This passage could perhaps be read in a way friendly to a pre-tribulationist scheme, interpreting the “restrainer” as the church, which needs to be removed. However, the problem is that it is such an unclear reference, that to build one’s case on this is going to always leave room for significant doubts. Other options include the presence of law and order, the Roman empire, the archangel Michael (cp Daniel 10:13-21), and the preaching of the gospel to the nations. The fact is that the identity of the “restrainer” is simply not spelled out and the idea of it being the church is just as much a speculation as the other alternatives listed. Without significant support elsewhere, there is no strong argument for it being the church.

While here in 2 Thessalonians 2, perhaps we should mention that some argue that the word “rebellion” (NIV) can be translated as “departure”, and some argue that this is a reference to the rapture. Thus the sentence reads: “that day will not come until the “departure” occurs and the man of lawlessness is revealed. Again here is another argument from suspiciously vague sounding language. However, there is little reason to translate the word as departure, rather than “rebellion” or “apostasy” as most versions translate it. The word elsewhere always refer to a departure from the faith in both Greek Old and New Testaments, and this fits the context of 2:8-12. Furthermore, this fits the parallel teaching about a “falling away” preceding the second coming as given in the gospels (Matthew 24:9-13).

Argument 9: Kept from the Hour of Tribulation- Revelation 3

This is probably the most well known and referred to argument. It is said that here Jesus promises the church that they will be kept “out of” (literally) the hour of tribulation that is coming on the whole world. “Because you have kept my word about patient endurance, I will keep you from the hour of trial that is coming on the whole world, to try those who dwell on the earth.” (Revelation 3:10). But like so many of the other examples we have examined, this verse could conceivably refer to a pre-tribulationist rapture, but there are several other interpretive options which are just as good as it, if not better. For example, if this paragraph written to the church at Philadelphia is indeed meant to be applied to the whole church, how does one demonstrate that the “hour of trial” refers to the entire period of the tribulation, rather than just the final judgement of the Lord’s coming at the end of the tribulation? It is conceivable that it could be. In numerous places in Revelation, the focus of the judgement which the people of God are rescued from is the final judgement at the return of Christ, not the whole period- see for example 6:9-16, 11:12-15, 14:1-20, 16:15-16, etc.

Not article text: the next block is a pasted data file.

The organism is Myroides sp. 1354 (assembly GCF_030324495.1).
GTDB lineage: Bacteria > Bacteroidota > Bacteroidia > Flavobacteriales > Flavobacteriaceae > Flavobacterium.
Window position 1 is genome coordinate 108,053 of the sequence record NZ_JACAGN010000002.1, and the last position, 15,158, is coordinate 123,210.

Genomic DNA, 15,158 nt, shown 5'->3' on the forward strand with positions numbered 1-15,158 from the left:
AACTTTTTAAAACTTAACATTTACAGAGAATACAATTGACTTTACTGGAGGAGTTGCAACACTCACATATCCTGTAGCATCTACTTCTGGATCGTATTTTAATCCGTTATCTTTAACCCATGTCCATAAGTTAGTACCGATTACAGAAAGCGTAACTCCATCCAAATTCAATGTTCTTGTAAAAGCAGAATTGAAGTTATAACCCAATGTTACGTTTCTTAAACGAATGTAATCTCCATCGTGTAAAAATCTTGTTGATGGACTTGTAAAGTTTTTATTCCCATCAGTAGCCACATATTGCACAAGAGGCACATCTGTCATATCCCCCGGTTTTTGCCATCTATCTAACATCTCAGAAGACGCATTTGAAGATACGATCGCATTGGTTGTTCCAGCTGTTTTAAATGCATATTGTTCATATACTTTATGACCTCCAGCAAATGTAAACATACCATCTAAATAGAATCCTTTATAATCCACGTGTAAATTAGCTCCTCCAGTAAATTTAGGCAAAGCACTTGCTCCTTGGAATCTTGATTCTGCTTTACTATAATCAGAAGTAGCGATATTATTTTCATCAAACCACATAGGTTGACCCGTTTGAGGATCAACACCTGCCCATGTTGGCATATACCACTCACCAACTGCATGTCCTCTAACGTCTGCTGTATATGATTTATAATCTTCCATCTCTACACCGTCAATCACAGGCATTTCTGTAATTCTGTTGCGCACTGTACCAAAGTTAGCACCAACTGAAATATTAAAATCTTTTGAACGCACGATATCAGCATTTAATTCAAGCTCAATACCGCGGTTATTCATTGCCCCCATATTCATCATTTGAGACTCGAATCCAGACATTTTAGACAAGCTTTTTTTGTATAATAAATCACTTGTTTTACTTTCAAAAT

Even more powerfully though is the likelihood that this verse does not mean an escaping from the tribulation itself, but rather a preservation through the hour. This can be seen by a comparison with John 17:15. “I do not ask that you take them out of the world, but that you keep them (out) of the evil one.” Here exactly the same words “keep out” are used, and they clearly carry the sense of preservation through the midst of the evil, as this is contrasted explicitly with the idea of being “taken out” of the world. There is every reason to interpret Revelation 3:10 in exactly the same way, especially when this is the image which is given throughout Revelation to how the saints will be sustained in the midst of the judgements coming on the earth, as for example we see in Revelation 7.

Argument 10: The Church in Heaven- Revelation 4-19.

The final argument is an assortment based around the structure and events found in Revelation 4-22. It is suggested that the word “church” is found frequently in Revelation 1-3, but is absent after Revelation 4, representing the fact that the church has disappeared from earth once the tribulation begins in chapter 6. It is suggested that the rapture of the church is pictured in the “rapture” of John the Apostle in Revelation 4:1 (“Come up here”), and the presence of the church is symbolised in Heaven by the twenty four elders wearing crowns on their heads. Finally, it is suggested that the marriage supper of the lamb to which the Bride (the church) is invited in 19:7-9 shows the presence of the church in Heaven during the tribulation, not on earth.